Kalon Tripa Lobsang Sangay and His Holiness the 14th Dalai Lama © 2012 strengthofasnowlioness. All rights reserved.

Strength of a Snow Lioness: The Basics

Tibet’s decades-long struggle for liberty is famous around the world. Less well-known is the tale of how the Tibetan government in exile and large numbers of Tibetans abroad have worked to foster not only the freedom of the homeland from which they have been driven, but also the practice of democracy among themselves.

- Dr. Lobsang Sangay, Kalon Tripa of Tibet

The present Chinese occupation of the Tibetan Autonomous Region is a product of Mao Zedong’s “liberation of the Tibetan serfs” that commenced in 1949. Mao’s noncompliance with the Seventeen Point Agreement, by which China had accorded political and cultural freedoms to Tibetans under Chinese authority, led to the 1959 Tibetan revolt in which thousands were killed and thousands more subjected to human rights abuses. His Holiness the 14th Dalai Lama, leader of Tibetans and supreme leader of Tibetan Buddhism, fled to India to seek refuge and administer nonviolent negotiations with the People’s Republic of China (PRC). The absence of Chinese cooperation has forced His Holiness to remain in an exile community in Dharamsala, India ever since, which has also become a destination for many Tibetans who trek through the Himalayas to escape continued persecution at home.

PRC efforts to integrate the Tibetan Autonomous Region into the Chinese landscape have instituted significant obstacles for the future of Tibet, though the Tibetan community has striven to persevere in a peaceful manner. His Holiness was awarded the Nobel Peace Prize in 1989 for his commitment to nonviolent resistance, a practice the Tibetan community embraces by confronting Chinese brutality with calls for human rights and awareness of Tibetan suffering in the international community. The government in exile has also made peaceful efforts toward democracy, most recently demonstrated by a separation of religious and political power. Accessible Tibetans elected Dr. Lobsang Sangay, a Harvard Law graduate born in exile, to become Tibet’s first secular Kalon Tripa in 2011.

An anomaly of the nonstate world, Tibet nonviolently endures political exile and violations of its people while pursuing democratic and diplomatic advances. Among the multitude of freedom movements that cling to survival, Tibet offers a unique path in terms of maintaining international support, a united diaspora, and cultural identity without resorting to violence.

The world’s most successful resistance movement possesses a largely unexplored female support system that propels exile life and educates many of Tibet’s movers and shakers. Tibet is currently enduring a merger of conflicting forces that perpetuate Tibetan continuity: the unity driving Tibet’s freedom movement, the diversity emerging from recent democratic transition, and the religious and cultural tradition that upholds Tibetan identity. This project will explore how women influence this merger not only to offer an independent look inside an often neglected, largely polarized issue, but also to offer constructive findings to other resistance movements and the women who contribute to them (See examples: Egyptian Blue Bra Protest, Leymah Gbowee, or Aung San Suu Kyi).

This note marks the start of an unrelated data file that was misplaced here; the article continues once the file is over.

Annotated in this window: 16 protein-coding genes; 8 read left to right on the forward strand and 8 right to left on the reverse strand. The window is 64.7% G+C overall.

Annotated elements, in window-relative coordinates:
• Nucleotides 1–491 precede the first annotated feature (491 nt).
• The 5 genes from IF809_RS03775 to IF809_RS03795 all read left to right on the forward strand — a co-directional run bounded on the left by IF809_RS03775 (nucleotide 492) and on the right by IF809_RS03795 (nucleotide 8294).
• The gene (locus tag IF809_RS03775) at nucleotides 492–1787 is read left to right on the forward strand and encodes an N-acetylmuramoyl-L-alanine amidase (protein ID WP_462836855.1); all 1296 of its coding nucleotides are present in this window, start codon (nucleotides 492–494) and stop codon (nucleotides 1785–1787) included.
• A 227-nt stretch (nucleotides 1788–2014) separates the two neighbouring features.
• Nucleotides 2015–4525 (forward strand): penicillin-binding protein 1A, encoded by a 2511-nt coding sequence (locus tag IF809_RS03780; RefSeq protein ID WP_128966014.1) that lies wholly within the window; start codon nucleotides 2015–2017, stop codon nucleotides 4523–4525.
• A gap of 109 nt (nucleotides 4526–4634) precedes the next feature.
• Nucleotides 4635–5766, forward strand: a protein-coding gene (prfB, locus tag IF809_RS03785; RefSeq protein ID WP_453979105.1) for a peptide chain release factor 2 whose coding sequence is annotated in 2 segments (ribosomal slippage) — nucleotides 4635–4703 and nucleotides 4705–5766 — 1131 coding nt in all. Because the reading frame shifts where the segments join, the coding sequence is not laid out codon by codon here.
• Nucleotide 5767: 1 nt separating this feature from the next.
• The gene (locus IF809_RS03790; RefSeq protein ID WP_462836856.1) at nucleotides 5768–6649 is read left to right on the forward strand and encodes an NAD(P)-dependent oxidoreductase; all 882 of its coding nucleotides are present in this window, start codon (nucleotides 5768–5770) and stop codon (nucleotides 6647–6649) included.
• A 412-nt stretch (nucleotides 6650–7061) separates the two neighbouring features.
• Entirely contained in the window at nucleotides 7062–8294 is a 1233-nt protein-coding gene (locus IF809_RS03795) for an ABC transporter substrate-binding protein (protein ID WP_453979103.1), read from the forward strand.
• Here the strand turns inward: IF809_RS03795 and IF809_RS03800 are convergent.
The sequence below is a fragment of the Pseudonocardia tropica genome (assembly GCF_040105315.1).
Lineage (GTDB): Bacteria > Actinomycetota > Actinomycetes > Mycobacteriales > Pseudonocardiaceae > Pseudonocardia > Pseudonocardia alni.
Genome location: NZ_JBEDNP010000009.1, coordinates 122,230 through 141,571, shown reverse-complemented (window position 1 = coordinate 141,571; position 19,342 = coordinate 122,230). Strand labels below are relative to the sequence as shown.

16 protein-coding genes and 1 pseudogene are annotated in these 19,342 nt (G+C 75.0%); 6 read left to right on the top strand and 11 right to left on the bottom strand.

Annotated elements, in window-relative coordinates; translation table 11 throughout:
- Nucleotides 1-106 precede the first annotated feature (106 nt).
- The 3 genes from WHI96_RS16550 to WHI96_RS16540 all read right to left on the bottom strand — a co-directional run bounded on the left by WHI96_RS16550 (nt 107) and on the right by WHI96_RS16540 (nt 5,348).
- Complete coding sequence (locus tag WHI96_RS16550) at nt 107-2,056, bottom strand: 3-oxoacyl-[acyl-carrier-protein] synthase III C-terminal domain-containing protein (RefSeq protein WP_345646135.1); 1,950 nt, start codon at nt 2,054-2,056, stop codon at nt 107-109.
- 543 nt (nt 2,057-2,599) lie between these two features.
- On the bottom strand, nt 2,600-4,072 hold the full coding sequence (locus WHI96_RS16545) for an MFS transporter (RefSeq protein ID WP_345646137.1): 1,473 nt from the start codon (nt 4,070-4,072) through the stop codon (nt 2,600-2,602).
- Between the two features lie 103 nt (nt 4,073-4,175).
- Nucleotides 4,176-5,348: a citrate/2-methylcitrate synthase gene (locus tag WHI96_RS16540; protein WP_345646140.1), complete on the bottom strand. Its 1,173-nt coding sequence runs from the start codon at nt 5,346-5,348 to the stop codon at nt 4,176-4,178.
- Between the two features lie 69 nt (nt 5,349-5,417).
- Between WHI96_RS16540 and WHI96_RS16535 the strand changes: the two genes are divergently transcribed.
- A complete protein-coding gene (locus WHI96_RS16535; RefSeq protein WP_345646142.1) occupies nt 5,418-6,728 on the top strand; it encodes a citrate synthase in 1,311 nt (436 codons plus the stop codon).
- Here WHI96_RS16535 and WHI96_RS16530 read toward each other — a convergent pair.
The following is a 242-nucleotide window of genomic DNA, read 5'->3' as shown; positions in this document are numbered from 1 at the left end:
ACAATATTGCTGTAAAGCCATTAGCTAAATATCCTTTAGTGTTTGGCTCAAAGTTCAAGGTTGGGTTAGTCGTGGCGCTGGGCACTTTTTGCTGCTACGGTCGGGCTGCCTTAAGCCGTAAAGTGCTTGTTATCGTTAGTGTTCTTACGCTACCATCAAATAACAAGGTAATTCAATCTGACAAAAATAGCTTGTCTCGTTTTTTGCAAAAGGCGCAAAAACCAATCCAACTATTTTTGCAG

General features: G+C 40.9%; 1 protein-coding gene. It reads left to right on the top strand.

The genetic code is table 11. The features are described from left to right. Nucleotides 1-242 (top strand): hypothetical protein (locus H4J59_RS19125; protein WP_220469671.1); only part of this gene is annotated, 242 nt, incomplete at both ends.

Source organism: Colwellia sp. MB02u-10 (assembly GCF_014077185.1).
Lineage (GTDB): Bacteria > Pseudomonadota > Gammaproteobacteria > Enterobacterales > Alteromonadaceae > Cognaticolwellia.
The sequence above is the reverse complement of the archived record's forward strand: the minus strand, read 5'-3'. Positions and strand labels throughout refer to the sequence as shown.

To conduct this research, I will combine academic research with travel to Northern India (home to Tibetans in exile) to better understand Tibetan dynamics. Through volunteer experiences, interviews, and time spent with Tibetans and those who contribute to Tibetan causes, I will report my findings via freelance articles and on a multimedia documentary website that will employ slideshow, photo film, filmed interview, interactive visual, sound bite, and blogging media.

I will arrive in New Delhi, India on February 7th, 2012 to visit the Tibetan community residing in Dharamsala, among other places in India. I will return to Washington, D.C. on May 29th, 2012 to assemble my research media, apply for further funding, continue my study of Tibet in the United States, and work to make the entirety of my research available online by the end of August 2012. My travel itinerary is contingent upon the opportunities that become available and within my means. In addition to an internship with a Tibetan NGO,  some of these choices include refugee resettlement organizations and established settlements, orphanages and youth programs, women’s and men’s educational programs, political prisoner rehabilitation initiatives, the Tibetan government in exile, archival organizations, the Tibetan chamber of commerce, the Tibetan parliament in exile, monasteries and nunneries, academic experts, and conversations with Tibetans.

This project is run entirely on personal funds and family/friend donations. With respect to Chinese and other resistance efforts around the world, I hope to highlight the relevance of this story to all nationalities and believe an academic, alternatively funded, freelance journalistic approach serves this goal best.


3 Comments

  1. Ron Motley

    Wow. Your description is so wonderful and yet still leaves me wondering about your experience. I follow this every day and just know we are all thinking of you and your journey.

  2. Sir Mix A Lot

    I hope your enjoying your adventures my friend. Keep up the good work and journey. Can’t wait to read more on this fabulous blog!

    Best

  3. Makito90Yt89

    Very, very nice page! :)

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